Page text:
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Former Eastern Illinois quarterback Jimmy Garoppolo is a quintessential riser in the 2014 NFL draft. The small-school product is among the four quarterbacks invited to New York when the selections start May 8.

A relative unknown as recently as January's East-West Shrine Game, Garoppolo will join the more heralded Johnny Manziel of Texas A&M, Central Florida's Blake Bortles and Louisville's Teddy Bridgewater on Radio City Music Hall's red carpet.

Garoppolo's Dan Marino-esque quick release, tight mechanics and eye-popping production combined with his East-West MVP, strong Senior Bowl, combine and pro day performances fueled his trip as one of 30 prospects attending the draft.

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"I completely believe I'm a first-rounder," Garoppolo told USA TODAY Sports. "It's exciting, an honor to move up the charts the way I did. ... I feel I did a good job of showing the level of competition I played against doesn't have that much affect on me. I performed well at the all-star games, did well at the combine and the whole draft process."

The winner of the 2013 Walter Payton Award — the Football Championship Subdivision equivalent of the Heisman Trophy — threw for 5,050 yards with 53 touchdowns and nine interceptions, breaking all of Tony Romo's school records.

"The Romo comparison? It was almost in every conversation I've had with NFL coaches," Garoppolo said. "Our styles are very similar, athletic guys in the pocket who make and extend plays."

So does Garoppolo also have a long NFL career ahead of him?

"From his pocket mobility to his accuracy to his mental makeup, he has a lot of qualities you look for as someone you can develop at the next level," ESPN analyst Todd McShay told USA TODAY Sports. "A lot of young quarterbacks leave their feet behind when they check to their next progression. But not Garoppolo. By keeping his feet tied to his eyes, he's always in position, ready to pull the trigger."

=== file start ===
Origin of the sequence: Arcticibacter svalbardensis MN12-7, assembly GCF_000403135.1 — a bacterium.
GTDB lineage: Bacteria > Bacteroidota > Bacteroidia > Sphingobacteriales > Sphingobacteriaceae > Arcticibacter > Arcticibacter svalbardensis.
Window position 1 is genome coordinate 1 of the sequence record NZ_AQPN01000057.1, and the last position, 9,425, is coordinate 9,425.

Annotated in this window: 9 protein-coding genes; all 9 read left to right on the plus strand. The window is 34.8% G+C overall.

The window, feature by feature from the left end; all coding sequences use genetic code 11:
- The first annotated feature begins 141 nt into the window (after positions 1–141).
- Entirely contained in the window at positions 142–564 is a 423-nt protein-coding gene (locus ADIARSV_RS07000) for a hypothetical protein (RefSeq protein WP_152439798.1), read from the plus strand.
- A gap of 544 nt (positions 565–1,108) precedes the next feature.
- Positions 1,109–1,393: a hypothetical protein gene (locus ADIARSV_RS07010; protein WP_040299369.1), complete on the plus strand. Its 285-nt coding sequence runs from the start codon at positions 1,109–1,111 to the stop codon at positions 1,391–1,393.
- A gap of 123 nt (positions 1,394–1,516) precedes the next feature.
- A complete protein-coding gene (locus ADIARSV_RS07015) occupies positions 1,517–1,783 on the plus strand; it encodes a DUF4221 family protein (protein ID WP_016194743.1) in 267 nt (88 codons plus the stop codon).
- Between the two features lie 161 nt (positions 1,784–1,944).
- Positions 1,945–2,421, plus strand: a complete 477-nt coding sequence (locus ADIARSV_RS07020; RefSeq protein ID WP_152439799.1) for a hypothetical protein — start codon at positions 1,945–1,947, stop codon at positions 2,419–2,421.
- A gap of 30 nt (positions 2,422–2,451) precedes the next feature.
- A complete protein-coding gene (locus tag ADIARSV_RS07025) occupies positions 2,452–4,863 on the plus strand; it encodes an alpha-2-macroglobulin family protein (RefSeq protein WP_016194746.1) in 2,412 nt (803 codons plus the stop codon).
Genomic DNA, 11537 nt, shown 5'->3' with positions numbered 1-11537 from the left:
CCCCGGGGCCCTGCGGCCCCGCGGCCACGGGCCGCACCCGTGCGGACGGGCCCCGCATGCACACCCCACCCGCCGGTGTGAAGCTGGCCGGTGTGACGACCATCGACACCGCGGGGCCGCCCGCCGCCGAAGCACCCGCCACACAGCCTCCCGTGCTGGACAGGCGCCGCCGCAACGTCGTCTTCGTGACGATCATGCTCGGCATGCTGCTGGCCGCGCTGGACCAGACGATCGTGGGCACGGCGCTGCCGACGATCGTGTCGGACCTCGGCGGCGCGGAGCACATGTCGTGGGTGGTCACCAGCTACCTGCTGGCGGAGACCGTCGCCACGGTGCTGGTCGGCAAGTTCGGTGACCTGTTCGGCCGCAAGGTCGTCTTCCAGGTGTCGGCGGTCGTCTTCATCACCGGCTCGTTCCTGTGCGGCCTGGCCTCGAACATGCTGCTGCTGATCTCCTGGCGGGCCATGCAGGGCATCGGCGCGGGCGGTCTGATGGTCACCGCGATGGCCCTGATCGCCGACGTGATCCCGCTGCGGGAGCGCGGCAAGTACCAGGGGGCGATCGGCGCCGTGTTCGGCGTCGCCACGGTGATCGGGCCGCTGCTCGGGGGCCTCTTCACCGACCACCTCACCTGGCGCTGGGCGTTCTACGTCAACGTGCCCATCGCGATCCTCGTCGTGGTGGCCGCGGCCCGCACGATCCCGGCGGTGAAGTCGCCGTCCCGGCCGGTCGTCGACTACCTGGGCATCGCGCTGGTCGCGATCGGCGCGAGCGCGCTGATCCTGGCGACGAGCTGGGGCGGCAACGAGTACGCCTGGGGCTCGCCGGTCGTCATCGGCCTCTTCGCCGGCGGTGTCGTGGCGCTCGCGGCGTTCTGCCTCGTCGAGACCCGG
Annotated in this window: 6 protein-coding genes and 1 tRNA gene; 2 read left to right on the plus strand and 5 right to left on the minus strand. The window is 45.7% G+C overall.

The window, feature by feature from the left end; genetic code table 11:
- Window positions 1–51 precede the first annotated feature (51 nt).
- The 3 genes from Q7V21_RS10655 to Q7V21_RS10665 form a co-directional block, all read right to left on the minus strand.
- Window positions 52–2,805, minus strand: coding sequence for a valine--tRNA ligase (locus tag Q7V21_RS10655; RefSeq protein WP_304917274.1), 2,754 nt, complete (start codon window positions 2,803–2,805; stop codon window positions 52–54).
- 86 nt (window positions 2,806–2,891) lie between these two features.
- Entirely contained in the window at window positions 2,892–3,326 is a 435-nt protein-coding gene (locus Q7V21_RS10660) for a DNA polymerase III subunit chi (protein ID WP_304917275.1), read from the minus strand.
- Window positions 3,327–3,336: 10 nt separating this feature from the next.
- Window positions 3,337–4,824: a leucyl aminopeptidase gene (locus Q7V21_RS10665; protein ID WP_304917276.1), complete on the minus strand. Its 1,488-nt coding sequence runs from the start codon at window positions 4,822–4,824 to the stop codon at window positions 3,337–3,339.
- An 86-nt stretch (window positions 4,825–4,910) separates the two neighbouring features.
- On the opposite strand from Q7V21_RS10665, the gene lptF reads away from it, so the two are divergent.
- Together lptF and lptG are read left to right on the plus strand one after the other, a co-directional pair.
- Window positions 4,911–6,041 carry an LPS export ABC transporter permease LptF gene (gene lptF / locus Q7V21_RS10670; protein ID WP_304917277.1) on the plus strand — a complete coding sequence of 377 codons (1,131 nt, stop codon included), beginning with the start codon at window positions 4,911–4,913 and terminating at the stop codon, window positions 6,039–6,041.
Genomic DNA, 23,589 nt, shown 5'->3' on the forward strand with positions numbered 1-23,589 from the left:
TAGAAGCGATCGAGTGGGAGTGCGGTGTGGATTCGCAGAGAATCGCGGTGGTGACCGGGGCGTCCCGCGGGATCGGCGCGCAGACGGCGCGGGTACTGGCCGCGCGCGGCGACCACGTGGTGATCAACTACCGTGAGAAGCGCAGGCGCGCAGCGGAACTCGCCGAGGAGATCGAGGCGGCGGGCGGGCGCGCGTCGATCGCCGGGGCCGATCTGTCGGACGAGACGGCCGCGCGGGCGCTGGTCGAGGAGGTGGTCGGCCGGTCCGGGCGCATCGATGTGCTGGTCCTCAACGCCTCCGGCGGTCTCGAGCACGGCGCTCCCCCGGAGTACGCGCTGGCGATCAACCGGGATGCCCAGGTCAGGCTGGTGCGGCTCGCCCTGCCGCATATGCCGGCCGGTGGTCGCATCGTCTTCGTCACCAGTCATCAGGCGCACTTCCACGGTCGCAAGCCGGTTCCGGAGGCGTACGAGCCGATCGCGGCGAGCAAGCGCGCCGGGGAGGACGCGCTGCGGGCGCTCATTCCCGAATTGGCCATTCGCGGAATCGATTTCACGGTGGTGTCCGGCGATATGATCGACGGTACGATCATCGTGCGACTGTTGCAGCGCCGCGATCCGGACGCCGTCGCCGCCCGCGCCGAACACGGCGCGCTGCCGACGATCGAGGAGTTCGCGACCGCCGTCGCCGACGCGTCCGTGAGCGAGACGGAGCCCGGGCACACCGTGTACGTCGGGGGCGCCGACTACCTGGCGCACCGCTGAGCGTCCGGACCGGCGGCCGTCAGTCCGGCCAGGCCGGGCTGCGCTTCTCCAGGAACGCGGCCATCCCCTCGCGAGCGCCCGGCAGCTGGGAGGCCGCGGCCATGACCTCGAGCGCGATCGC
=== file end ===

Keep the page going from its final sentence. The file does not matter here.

Former Indianapolis Colts general manager Bill Polian says Garoppolo could be selected late in the first round.

"There's going to be a run on quarterbacks at the bottom of the first round," the ESPN analyst told USA TODAY Sports. "So if you're planning to take a guy at the top of the second, the likelihood is you're going to have to get into the bottom of the first via trade."

If they stay at No. 1 overall and select South Carolina defensive end Jadeveon Clowney, the Houston Texas could trade back into the late first.

"I had pretty much an instant connection with coach Bill O'Brien," Garoppolo said.

"I met with the Texans a couple of times. They're just a blue-collar coaching staff. They mean business, and they're willing to work for everything.

"That's the way I am. That's how I've gotten to where I am."

The former NFL backup who helped revamp Garoppolo's footwork and release point seven years ago is Jeff Christensen, another Eastern Illinois alumnus.

"I raised Jimmy under the auspices of Dan Marino, whose feet were always at the right angle quicker than anybody else's so he could pull the trigger,'' said Cristensen, who works with Washington Redskins backup Kirk Cousins. "It's not even debatable. Jimmy easily has the quickest release in this draft. He's 10-15% ahead of where Romo was at 22.''

Garoppolo's competitiveness derives from being the youngest of three brothers raised on a blue-collar work ethic instilled by his electrician father, Tony and mother, Denise.

"I'm a quick learner and tell teams they're getting a passionate, hard-working football player,'' Garoppolo said. "I'm hoping for the first round. I'll be happy wherever.

"The draft is just your first step in the door. You've got to go make it happen after that.''

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